“Arming teachers would not only jeopardize student and staff health and safety, but also run counter to Congressional intent, precedent, and common sense,” Democrats said in the letter, which was organized by Rep. Robert C. “Bobby” Scott (D-Va.), the top Democrat on the House Education Committee.
At issue is whether states can use Student Support and Academic Enrichment grants, available for a wide range of school expenses, to buy guns intended to bolster school safety. Officials said last week that the department had received inquiries from Texas and Oklahoma and that DeVos is considering the idea.
Congressional Democrats are also hoping to attach language to a pending spending bill to bar purchasing guns with the grant money, which would require agreement with Republicans.
Tuesday’s letter asks DeVos to clarify by the week’s end that she will not allow the spending.
The Education Department appears to be in no hurry to make a decision one way or the other.
Education Department spokeswoman Elizabeth Hill said that DeVos has no action planned on this issue. “If Congress would like to clarify the law, they should take the opportunity to do so,” she said.
Some Republicans, including Sen. Lamar Alexander (R-Tenn.), chairman of the Senate Education Committee, have suggested that DeVos has no choice in the matter because the program was written to given states flexibility and does not explicitly bar spending on firearms.
“I’m not a fan of arming teachers, but the safe-schools block grant for many years has allowed states to make the decision about how to use those federal dollars to make schools safer for children,” Alexander said last week.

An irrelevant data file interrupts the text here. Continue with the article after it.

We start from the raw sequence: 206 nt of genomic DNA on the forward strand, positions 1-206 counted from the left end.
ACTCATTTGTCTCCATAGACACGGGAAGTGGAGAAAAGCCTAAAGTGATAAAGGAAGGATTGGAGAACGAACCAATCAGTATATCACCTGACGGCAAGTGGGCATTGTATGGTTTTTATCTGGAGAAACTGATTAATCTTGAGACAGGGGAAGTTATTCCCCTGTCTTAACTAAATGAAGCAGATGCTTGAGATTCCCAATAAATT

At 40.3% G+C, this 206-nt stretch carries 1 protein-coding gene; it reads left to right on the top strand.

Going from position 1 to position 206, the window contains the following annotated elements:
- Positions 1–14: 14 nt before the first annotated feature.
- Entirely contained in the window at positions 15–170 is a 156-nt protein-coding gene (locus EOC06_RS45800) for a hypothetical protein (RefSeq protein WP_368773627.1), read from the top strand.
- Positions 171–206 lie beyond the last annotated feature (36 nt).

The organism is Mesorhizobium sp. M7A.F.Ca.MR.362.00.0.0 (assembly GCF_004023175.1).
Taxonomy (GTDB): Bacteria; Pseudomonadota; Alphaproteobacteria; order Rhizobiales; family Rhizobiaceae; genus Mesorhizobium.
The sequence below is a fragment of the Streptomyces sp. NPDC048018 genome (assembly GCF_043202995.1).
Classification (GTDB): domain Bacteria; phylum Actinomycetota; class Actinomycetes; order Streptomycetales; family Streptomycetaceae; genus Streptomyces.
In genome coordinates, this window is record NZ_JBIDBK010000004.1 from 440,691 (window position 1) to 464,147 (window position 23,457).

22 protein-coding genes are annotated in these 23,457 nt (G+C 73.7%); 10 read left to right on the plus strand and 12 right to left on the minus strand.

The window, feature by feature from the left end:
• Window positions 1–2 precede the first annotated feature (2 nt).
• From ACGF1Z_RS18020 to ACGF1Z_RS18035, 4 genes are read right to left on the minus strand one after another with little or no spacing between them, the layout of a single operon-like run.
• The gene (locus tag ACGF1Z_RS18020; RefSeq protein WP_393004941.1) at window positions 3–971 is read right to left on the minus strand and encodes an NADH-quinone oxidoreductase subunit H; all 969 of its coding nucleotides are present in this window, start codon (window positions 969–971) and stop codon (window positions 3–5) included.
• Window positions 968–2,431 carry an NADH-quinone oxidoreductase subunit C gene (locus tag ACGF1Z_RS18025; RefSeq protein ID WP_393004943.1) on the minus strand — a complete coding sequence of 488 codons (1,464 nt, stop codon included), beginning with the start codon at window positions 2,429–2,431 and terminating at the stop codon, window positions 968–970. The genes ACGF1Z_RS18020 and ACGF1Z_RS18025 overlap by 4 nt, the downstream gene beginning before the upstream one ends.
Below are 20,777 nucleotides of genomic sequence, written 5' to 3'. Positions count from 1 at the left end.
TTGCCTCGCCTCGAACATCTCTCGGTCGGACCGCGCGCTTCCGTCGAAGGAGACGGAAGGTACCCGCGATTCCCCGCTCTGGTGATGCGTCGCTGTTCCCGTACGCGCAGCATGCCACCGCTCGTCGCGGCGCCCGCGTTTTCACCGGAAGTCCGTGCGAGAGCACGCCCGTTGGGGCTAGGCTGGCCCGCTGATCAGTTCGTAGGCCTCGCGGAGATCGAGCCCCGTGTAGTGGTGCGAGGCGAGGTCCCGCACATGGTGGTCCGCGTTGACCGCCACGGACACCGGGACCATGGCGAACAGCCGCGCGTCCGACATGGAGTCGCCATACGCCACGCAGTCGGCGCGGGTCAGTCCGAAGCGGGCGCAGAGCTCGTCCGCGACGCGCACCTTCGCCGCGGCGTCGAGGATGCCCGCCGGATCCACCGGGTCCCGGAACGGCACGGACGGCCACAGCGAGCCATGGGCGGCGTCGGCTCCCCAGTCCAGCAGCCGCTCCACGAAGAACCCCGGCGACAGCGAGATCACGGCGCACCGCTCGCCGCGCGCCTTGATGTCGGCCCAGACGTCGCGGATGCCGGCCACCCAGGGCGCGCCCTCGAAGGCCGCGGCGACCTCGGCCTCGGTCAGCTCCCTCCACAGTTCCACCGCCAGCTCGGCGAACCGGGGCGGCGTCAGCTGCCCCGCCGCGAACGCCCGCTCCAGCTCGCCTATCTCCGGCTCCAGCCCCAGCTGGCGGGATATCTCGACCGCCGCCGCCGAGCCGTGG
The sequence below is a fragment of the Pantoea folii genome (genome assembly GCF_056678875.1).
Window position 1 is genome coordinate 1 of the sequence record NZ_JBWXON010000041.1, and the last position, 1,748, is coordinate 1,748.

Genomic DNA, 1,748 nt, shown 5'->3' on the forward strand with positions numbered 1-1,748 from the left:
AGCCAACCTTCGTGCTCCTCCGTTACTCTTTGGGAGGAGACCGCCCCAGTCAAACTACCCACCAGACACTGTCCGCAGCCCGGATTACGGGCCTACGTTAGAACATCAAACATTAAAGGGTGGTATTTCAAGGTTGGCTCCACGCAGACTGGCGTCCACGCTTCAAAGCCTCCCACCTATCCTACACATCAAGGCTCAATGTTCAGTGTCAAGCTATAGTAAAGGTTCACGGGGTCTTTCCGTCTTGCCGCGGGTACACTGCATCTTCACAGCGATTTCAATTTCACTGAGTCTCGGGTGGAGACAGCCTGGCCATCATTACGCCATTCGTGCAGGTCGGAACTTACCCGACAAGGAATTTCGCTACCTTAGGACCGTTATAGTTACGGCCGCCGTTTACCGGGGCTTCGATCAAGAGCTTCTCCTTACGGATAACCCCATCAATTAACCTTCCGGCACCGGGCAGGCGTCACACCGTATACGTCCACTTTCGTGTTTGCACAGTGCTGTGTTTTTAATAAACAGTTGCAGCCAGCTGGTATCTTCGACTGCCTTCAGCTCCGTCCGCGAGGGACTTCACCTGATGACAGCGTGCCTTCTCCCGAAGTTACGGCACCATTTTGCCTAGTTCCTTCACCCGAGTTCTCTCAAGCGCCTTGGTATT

In their letter, House Democrats argue that is not true.
They say that buying guns runs counter to the purposes of the program, which includes increasing access to educational opportunities for low-income students. They also say that while the program includes flexibility, Congress never considered nor intended that flexibility to include the purchase of guns. Democrats point to another spot in the law that speaks of creating school environments that are “free of weapons.”
In addition, the letter notes that earlier this year, in the wake of the mass shooting at a high school in Parkland, Fla., Congress allocated $50 million per year for a school safety grant program that specifically banned the use of funds to train or provide school staffers with firearms. Democrats pointed to a Federal Emergency Management Agency grant program in which the statute does not talk about firearms but agency guidance bars it anyway.
“It is the long-standing position of the federal government that using federal funds to purchase firearms and ammunition as related to school safety is not allowed,” they wrote.